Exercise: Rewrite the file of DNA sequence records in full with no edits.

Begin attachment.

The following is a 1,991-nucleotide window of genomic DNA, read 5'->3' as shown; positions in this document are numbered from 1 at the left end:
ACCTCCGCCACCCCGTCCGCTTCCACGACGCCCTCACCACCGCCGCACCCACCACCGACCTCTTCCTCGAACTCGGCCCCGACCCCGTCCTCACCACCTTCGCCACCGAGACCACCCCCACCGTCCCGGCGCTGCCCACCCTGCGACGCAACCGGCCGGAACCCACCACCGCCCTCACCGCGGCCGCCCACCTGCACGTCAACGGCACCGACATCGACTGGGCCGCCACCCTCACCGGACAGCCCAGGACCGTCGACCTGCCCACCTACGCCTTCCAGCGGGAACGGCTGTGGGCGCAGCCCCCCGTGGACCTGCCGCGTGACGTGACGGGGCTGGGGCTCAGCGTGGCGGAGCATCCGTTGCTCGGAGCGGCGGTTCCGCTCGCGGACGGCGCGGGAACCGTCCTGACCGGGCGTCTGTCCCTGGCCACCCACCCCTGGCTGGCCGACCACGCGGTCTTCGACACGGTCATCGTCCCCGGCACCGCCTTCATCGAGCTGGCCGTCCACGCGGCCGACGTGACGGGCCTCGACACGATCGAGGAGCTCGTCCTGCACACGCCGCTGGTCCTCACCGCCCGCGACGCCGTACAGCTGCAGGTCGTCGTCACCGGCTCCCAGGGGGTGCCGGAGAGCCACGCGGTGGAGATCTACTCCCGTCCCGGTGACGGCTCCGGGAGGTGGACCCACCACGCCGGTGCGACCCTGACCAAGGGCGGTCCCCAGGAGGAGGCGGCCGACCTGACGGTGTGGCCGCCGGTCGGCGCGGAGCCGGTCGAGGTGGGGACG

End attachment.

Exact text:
The following is a 1,991-nucleotide window of genomic DNA, read 5'->3' as shown; positions in this document are numbered from 1 at the left end:
ACCTCCGCCACCCCGTCCGCTTCCACGACGCCCTCACCACCGCCGCACCCACCACCGACCTCTTCCTCGAACTCGGCCCCGACCCCGTCCTCACCACCTTCGCCACCGAGACCACCCCCACCGTCCCGGCGCTGCCCACCCTGCGACGCAACCGGCCGGAACCCACCACCGCCCTCACCGCGGCCGCCCACCTGCACGTCAACGGCACCGACATCGACTGGGCCGCCACCCTCACCGGACAGCCCAGGACCGTCGACCTGCCCACCTACGCCTTCCAGCGGGAACGGCTGTGGGCGCAGCCCCCCGTGGACCTGCCGCGTGACGTGACGGGGCTGGGGCTCAGCGTGGCGGAGCATCCGTTGCTCGGAGCGGCGGTTCCGCTCGCGGACGGCGCGGGAACCGTCCTGACCGGGCGTCTGTCCCTGGCCACCCACCCCTGGCTGGCCGACCACGCGGTCTTCGACACGGTCATCGTCCCCGGCACCGCCTTCATCGAGCTGGCCGTCCACGCGGCCGACGTGACGGGCCTCGACACGATCGAGGAGCTCGTCCTGCACACGCCGCTGGTCCTCACCGCCCGCGACGCCGTACAGCTGCAGGTCGTCGTCACCGGCTCCCAGGGGGTGCCGGAGAGCCACGCGGTGGAGATCTACTCCCGTCCCGGTGACGGCTCCGGGAGGTGGACCCACCACGCCGGTGCGACCCTGACCAAGGGCGGTCCCCAGGAGGAGGCGGCCGACCTGACGGTGTGGCCGCCGGTCGGCGCGGAGCCGGTCGAGGTGGGGACG